SpaceX's latest Starship prototype is a big step closer to liftoff.
Elon Musk's company is gearing up to launch that vehicle, known as SN10, on a 6-mile-high (10 kilometers) test flight from its South Texas site in the near future.
And such preparations can really ramp up now, because SpaceX and the U.S. Federal Aviation Administration (FAA) have just concluded an investigation of the last such flight, a Feb. 2 jaunt that ended with SN10's predecessor, SN9, exploding upon touchdown.
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"The FAA closed the investigation of the Feb. 2 SpaceX Starship SN9 prototype mishap today, clearing the way for the SN10 test flight pending FAA approval of license updates," an FAA spokesperson said Friday (Feb. 19) in an emailed statement.
"The FAA provided oversight of the SN9 mishap investigation conducted by SpaceX. The SN9 vehicle failed within the bounds of the FAA safety analysis," the statement continued. "Its unsuccessful landing and explosion did not endanger the public or property. All debris was contained within the designated hazard area. The FAA approved the final mishap report, including the probable causes and corrective actions."
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SpaceX is developing Starship to take people and cargo to Mars and other distant destinations. The architecture consists of two reusable elements: a 165-foot-tall (50 meters) spacecraft called Starship and a giant rocket known as Super Heavy.
Both of these vehicles will be powered by SpaceX's next-generation Raptor engine. The final Starship will have six Raptors and Super Heavy will sport about 30 of them, Musk has said.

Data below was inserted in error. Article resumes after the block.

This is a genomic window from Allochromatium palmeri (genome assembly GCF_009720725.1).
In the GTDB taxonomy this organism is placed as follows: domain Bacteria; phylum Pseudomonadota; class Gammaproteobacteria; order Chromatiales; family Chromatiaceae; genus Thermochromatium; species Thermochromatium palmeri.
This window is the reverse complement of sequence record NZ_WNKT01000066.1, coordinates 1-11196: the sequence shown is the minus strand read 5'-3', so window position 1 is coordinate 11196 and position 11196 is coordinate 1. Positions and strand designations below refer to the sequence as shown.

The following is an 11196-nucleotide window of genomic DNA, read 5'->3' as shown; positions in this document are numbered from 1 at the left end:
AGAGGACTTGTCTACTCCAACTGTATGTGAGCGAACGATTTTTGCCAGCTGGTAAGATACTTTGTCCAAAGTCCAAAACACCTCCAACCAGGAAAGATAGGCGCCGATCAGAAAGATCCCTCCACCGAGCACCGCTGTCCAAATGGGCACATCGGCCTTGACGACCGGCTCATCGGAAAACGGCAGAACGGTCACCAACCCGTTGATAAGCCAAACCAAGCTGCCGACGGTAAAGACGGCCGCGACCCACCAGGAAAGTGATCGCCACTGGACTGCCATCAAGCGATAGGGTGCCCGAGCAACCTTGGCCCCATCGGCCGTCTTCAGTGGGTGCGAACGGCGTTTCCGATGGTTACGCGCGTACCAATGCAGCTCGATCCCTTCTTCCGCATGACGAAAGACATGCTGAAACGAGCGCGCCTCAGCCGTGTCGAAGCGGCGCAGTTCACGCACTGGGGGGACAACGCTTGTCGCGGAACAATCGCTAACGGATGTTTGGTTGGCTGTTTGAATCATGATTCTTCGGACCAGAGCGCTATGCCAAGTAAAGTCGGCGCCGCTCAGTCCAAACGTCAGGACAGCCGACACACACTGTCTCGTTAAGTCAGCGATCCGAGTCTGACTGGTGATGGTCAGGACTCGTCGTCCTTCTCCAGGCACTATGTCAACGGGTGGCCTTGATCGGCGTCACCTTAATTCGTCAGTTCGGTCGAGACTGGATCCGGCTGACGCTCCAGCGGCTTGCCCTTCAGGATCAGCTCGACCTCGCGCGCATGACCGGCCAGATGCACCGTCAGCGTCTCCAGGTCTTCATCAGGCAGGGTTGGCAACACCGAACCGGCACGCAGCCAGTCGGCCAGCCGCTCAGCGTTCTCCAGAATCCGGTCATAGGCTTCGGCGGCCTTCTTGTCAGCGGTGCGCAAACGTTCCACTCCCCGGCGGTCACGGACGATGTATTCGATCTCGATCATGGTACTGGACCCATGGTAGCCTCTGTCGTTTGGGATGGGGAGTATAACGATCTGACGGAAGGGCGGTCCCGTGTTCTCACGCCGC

SpaceX is iterating its way toward the operational Starship via a series of increasingly complex prototypes, several of which have already gotten off the ground. The SN8 and SN9 vehicles — both of which had three Raptors, as SN10 does — flew about 6 miles high on Dec. 9, 2020 and Feb. 2, respectively. Both performed well until the very end, failing to stick their landings.
Such test flights require FAA approval. SpaceX launched SN8 in December despite having been denied a waiver to exceed the maximum public-safety risk that federal regulations allow, FAA officials said earlier this month. SpaceX then had to halt all testing at the South Texas site that could affect public safety until it completed an investigation into the incident and took FAA-approved corrective actions.
The resulting delay seemed to irritate Musk, who vented in a Jan. 28 Twitter post that "the FAA space division has a fundamentally broken regulatory structure."
Unsurprisingly, the ambitious Musk has an aggressive envisioned timeline for Starship. He said recently that he wants a prototype to reach Earth orbit this year and that the vehicle should be flying people regularly by 2023.
Mike Wall is the author of "Out There" (Grand Central Publishing, 2018; illustrated by Karl Tate), a book about the search for alien life. Follow him on Twitter @michaeldwall. Follow us on Twitter @Spacedotcom or Facebook.